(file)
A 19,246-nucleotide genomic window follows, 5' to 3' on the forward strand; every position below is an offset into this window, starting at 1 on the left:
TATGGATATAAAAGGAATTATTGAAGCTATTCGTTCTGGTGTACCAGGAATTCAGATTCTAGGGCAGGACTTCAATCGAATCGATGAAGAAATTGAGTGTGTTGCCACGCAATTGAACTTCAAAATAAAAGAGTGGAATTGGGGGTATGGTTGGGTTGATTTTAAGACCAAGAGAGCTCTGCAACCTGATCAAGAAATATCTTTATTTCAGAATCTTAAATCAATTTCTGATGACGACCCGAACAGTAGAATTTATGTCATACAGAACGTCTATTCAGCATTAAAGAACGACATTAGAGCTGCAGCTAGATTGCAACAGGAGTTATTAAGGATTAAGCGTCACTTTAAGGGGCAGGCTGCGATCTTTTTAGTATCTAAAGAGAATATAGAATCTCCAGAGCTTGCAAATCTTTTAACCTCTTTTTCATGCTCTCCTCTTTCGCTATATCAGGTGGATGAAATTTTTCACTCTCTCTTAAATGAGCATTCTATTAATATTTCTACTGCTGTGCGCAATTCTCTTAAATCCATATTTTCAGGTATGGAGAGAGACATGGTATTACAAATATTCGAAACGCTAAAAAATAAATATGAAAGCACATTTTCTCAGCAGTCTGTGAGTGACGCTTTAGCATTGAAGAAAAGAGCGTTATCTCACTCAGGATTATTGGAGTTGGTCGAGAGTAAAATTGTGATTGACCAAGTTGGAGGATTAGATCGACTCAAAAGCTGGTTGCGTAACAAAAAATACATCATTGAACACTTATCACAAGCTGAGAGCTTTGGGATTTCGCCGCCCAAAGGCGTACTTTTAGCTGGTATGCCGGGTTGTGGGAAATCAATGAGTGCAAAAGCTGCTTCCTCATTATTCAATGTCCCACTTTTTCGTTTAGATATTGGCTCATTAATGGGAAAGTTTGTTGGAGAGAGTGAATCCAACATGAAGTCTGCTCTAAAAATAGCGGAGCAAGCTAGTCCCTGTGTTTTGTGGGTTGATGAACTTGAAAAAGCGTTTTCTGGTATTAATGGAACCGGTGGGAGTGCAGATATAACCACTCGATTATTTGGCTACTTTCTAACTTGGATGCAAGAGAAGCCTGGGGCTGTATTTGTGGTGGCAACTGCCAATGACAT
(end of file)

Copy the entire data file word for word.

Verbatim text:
A 19,246-nucleotide genomic window follows, 5' to 3' on the forward strand; every position below is an offset into this window, starting at 1 on the left:
TATGGATATAAAAGGAATTATTGAAGCTATTCGTTCTGGTGTACCAGGAATTCAGATTCTAGGGCAGGACTTCAATCGAATCGATGAAGAAATTGAGTGTGTTGCCACGCAATTGAACTTCAAAATAAAAGAGTGGAATTGGGGGTATGGTTGGGTTGATTTTAAGACCAAGAGAGCTCTGCAACCTGATCAAGAAATATCTTTATTTCAGAATCTTAAATCAATTTCTGATGACGACCCGAACAGTAGAATTTATGTCATACAGAACGTCTATTCAGCATTAAAGAACGACATTAGAGCTGCAGCTAGATTGCAACAGGAGTTATTAAGGATTAAGCGTCACTTTAAGGGGCAGGCTGCGATCTTTTTAGTATCTAAAGAGAATATAGAATCTCCAGAGCTTGCAAATCTTTTAACCTCTTTTTCATGCTCTCCTCTTTCGCTATATCAGGTGGATGAAATTTTTCACTCTCTCTTAAATGAGCATTCTATTAATATTTCTACTGCTGTGCGCAATTCTCTTAAATCCATATTTTCAGGTATGGAGAGAGACATGGTATTACAAATATTCGAAACGCTAAAAAATAAATATGAAAGCACATTTTCTCAGCAGTCTGTGAGTGACGCTTTAGCATTGAAGAAAAGAGCGTTATCTCACTCAGGATTATTGGAGTTGGTCGAGAGTAAAATTGTGATTGACCAAGTTGGAGGATTAGATCGACTCAAAAGCTGGTTGCGTAACAAAAAATACATCATTGAACACTTATCACAAGCTGAGAGCTTTGGGATTTCGCCGCCCAAAGGCGTACTTTTAGCTGGTATGCCGGGTTGTGGGAAATCAATGAGTGCAAAAGCTGCTTCCTCATTATTCAATGTCCCACTTTTTCGTTTAGATATTGGCTCATTAATGGGAAAGTTTGTTGGAGAGAGTGAATCCAACATGAAGTCTGCTCTAAAAATAGCGGAGCAAGCTAGTCCCTGTGTTTTGTGGGTTGATGAACTTGAAAAAGCGTTTTCTGGTATTAATGGAACCGGTGGGAGTGCAGATATAACCACTCGATTATTTGGCTACTTTCTAACTTGGATGCAAGAGAAGCCTGGGGCTGTATTTGTGGTGGCAACTGCCAATGACAT